U.S. Cutting Tool Consumption on the Rise in 2017
With a year-to-date total of $716.11 million, 2017 is up 3.5% when compared with 2016.
U.S. cutting tool consumption totaled $168.03 million in April 2017, according to the U.S. Cutting Tool Institute (USCTI) and AMT–The Association for Manufacturing Technology. This total, as reported by companies participating in the Cutting Tool Market Report (CTMR) collaboration, was down 16% from March’s $200.05 million and down 3.6% when compared with the total of $174.26 million reported for April 2016. With a year-to-date total of $716.11 million, 2017 is up 3.5% when compared with 2016.
These numbers and all data in this report are based on the totals reported by the companies participating in the CTMR program. The totals here represent the majority of the U.S. market for cutting tools.
“Once you get past the initial shock of seeing a large downturn in April and look deeper into the numbers, you begin to see that April had four less working days than March,” said Steve Stokey, president of USCTI. “The average sales per working day were actually up in April. This is good news for the industry, as it continues to outperform 2016.”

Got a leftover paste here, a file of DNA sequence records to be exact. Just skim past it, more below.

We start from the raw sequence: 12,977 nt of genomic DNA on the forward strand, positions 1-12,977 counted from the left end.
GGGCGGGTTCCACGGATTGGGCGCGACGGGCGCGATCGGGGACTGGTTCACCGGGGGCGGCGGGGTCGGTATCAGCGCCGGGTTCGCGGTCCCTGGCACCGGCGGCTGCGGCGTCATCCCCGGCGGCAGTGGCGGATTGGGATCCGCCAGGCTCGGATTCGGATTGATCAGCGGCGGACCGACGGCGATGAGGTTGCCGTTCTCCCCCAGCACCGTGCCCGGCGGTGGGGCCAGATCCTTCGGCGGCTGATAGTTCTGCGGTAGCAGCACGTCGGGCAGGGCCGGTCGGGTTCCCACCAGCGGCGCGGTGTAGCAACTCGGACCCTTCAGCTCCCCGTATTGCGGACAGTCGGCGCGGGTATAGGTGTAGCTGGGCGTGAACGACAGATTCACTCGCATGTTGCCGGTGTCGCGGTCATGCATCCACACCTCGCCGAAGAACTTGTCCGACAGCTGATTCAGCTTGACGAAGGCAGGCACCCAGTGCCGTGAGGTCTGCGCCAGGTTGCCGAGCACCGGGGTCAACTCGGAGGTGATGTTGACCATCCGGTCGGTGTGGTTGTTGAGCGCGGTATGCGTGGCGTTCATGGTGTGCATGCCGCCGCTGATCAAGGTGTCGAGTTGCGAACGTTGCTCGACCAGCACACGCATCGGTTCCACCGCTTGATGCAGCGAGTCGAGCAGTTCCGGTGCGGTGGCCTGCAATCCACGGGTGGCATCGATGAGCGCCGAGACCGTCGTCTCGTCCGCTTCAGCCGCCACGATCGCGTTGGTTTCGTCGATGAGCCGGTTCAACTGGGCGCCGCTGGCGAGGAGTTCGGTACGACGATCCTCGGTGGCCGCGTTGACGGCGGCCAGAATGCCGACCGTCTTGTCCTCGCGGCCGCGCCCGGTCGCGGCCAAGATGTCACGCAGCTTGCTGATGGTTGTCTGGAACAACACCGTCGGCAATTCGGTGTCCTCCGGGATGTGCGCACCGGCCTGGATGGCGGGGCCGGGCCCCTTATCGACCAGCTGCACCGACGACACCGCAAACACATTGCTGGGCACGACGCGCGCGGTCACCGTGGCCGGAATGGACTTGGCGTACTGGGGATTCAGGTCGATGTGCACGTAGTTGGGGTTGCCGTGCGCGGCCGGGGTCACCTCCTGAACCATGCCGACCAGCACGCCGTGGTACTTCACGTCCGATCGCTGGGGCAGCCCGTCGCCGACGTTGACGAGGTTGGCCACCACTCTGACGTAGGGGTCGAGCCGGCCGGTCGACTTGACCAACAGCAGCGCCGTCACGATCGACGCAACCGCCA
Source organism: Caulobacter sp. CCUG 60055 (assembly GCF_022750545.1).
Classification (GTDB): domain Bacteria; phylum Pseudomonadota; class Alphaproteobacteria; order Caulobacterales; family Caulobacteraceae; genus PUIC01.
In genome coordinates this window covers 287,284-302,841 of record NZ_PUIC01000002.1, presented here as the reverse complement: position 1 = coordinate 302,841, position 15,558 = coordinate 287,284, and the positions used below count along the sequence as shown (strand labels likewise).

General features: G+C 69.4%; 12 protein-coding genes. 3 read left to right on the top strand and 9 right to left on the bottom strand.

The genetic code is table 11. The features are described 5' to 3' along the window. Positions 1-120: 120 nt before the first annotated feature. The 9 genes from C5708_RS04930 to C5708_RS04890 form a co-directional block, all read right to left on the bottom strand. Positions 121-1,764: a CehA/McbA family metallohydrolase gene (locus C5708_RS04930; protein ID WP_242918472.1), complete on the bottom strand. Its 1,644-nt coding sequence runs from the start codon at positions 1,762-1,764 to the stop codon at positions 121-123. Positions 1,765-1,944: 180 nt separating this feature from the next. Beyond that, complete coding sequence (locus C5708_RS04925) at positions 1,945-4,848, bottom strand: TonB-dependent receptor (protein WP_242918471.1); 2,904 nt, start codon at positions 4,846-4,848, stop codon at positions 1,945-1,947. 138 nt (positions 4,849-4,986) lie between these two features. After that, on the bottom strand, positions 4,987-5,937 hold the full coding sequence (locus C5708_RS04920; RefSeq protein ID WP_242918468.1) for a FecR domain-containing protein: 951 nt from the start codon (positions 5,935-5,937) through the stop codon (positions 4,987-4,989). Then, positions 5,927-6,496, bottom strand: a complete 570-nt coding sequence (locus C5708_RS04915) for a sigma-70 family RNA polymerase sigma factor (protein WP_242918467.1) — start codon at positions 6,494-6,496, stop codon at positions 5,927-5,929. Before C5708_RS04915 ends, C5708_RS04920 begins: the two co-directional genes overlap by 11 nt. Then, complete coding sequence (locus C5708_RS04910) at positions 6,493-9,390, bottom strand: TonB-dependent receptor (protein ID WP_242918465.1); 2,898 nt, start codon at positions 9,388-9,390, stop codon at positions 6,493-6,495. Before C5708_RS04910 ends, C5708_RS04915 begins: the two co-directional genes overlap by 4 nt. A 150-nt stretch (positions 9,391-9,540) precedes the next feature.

“We have seen the cutting tool market recuperate and gain strength since IMTS 2016, with the exception of one or two months,” said Chris Kaiser, CEO of Big Kaiser. “If the activity in oil and gas, mining, construction, and agricultural industries continues to improve, I think we could see a continued year-over-year increase in cutting tool consumption. Once the situation for the machine tool OEMs improves above and beyond the latest somewhat positive trends, things could actually accelerate faster than we expect. The only concern is whether this trend is sustainable, or will our politicians somehow spoil the party?”
The CTMR is jointly compiled by AMT and USCTI, two trade associations representing the development, production, and distribution of cutting tool technology and products. It provides a monthly statement on U.S. manufacturers’ consumption of the primary consumable in the manufacturing process—the cutting tool. Analysis of cutting tool consumption is a leading indicator of both upturns and downturns in U.S. manufacturing activity, as it is a true measure of actual production levels.